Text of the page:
The most important thing is to find a pediatrician who will work closely with you and really listen to you and relate well to your child. It's also important to know that behavior modification along with medication and keeping teachers and everyone consistent will give you the best results. You can really have those great moments more often!

Beth - posted on 01/13/2012

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ADHD is a medical condition. Medical conditions need MEDICINE. Do your research to what it actually is. It's not a behavior problem. It's a brain chemistry problem. The most efficant way to correct it is by using medication. When things like diet change don't work , medication does. I AM ADHD , I felt handicapped as a child and it's because my mother didn't do anything to help my ADHD. I felt like I was stupid. Having ADHD is like walking around with 2 dozen radio stations going at the same time all playing a different song. All in your head. But when you find the right medication it gets rid of the chaos. You can think, you can live to your full potential. It finally all makes since. I can finally finish my degree. My daughter is on medication , she's bright, out going , a total people person and BRILLIANT. Medication makes it easier on her not easier on me. She now can show her brilliance in school. instead of struggling , she before was making good grades but her behavior at school is distracting to other children.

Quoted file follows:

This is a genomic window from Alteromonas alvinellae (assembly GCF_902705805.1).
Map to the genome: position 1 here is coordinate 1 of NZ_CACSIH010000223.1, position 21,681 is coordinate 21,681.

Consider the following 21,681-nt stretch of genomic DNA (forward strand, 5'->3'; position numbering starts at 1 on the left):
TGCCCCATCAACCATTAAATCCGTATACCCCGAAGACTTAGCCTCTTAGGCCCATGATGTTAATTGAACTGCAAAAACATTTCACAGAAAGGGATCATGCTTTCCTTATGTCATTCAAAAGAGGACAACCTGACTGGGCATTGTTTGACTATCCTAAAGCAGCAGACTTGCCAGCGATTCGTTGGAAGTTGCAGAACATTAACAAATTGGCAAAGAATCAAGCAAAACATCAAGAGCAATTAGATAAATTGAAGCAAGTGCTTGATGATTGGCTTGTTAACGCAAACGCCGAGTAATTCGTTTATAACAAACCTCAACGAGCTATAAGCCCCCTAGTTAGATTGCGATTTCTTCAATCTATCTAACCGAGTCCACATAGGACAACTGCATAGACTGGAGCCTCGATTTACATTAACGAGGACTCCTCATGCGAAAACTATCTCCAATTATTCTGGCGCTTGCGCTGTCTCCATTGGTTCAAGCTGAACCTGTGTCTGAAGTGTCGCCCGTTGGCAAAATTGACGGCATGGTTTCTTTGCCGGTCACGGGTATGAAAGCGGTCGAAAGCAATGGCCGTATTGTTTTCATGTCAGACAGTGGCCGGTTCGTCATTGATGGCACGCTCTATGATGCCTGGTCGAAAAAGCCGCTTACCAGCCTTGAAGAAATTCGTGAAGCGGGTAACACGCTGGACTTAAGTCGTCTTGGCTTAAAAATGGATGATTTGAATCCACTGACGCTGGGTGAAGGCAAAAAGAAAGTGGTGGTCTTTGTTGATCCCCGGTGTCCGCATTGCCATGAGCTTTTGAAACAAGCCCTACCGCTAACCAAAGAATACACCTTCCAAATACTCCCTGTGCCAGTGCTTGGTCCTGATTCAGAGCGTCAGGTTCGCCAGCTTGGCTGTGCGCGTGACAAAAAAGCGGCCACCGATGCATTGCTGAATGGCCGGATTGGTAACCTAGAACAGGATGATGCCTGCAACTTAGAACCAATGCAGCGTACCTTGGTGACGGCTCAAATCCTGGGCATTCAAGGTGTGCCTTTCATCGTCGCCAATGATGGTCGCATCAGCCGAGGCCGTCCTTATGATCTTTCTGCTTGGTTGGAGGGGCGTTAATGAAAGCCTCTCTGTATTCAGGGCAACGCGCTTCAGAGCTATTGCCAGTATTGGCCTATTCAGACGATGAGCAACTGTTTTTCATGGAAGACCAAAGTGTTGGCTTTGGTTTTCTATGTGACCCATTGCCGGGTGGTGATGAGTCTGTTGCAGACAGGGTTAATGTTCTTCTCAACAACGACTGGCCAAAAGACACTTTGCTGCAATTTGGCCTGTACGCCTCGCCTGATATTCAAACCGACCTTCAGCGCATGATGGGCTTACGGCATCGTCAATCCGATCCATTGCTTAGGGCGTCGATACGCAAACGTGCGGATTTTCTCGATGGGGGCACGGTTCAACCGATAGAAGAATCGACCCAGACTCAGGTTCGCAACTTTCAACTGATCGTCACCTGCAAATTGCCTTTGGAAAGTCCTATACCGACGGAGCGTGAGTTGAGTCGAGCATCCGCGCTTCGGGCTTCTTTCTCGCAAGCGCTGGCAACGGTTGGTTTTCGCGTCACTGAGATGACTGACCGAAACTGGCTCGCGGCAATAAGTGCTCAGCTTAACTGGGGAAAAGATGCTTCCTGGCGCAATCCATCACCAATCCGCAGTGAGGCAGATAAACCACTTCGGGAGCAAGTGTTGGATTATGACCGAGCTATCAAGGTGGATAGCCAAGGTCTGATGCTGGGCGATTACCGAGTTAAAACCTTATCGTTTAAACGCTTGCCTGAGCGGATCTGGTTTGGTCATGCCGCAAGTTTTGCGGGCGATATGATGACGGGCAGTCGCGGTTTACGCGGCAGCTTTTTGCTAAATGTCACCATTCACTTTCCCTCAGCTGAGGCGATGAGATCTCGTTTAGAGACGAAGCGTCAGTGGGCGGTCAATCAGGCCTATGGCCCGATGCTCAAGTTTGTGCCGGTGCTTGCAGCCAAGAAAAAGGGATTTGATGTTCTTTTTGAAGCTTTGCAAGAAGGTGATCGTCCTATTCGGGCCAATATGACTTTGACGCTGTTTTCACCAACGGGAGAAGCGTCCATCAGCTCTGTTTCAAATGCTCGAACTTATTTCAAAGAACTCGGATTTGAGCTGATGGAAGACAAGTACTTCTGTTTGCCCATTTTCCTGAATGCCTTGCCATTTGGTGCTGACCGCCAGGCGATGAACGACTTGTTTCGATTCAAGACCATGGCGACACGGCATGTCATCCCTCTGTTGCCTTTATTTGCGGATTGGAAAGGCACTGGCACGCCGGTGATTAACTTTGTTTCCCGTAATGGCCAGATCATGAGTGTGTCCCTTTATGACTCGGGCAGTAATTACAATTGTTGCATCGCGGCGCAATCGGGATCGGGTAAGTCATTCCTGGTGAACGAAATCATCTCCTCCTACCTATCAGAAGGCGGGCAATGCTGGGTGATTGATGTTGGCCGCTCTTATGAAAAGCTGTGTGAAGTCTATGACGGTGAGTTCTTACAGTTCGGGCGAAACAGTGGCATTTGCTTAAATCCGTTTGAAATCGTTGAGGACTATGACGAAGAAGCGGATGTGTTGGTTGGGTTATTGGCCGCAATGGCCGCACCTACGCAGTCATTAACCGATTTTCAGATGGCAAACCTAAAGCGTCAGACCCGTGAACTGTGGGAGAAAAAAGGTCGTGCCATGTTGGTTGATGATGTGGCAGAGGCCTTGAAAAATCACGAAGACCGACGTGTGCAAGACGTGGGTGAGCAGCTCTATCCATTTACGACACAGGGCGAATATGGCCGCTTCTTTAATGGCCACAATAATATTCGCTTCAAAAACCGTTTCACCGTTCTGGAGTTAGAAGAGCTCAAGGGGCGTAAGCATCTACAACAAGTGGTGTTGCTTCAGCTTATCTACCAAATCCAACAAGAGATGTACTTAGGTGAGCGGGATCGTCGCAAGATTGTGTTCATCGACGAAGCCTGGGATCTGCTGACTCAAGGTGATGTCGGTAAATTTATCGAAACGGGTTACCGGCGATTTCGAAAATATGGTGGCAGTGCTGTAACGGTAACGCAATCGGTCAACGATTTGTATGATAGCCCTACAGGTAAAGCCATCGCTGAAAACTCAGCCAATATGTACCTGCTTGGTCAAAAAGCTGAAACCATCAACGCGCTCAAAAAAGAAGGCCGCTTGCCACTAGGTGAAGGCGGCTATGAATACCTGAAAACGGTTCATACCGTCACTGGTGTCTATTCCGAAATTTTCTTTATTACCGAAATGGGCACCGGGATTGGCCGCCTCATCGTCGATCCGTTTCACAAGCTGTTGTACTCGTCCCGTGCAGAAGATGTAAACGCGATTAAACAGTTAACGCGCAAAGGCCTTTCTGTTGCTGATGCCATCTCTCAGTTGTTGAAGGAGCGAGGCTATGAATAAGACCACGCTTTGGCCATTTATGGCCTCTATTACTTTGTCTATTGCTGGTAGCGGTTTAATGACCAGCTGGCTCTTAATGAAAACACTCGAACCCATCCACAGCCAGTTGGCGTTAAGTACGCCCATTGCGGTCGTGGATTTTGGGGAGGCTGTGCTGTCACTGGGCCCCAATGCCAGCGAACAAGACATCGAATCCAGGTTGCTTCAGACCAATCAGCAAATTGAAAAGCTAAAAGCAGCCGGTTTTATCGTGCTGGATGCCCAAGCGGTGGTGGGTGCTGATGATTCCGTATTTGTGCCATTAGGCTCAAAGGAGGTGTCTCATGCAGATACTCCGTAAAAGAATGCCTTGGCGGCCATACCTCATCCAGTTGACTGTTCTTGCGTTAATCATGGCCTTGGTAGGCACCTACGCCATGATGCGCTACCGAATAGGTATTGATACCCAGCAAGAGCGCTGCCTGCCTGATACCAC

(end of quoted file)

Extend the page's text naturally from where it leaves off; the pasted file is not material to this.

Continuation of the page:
Neslihan - posted on 01/13/2012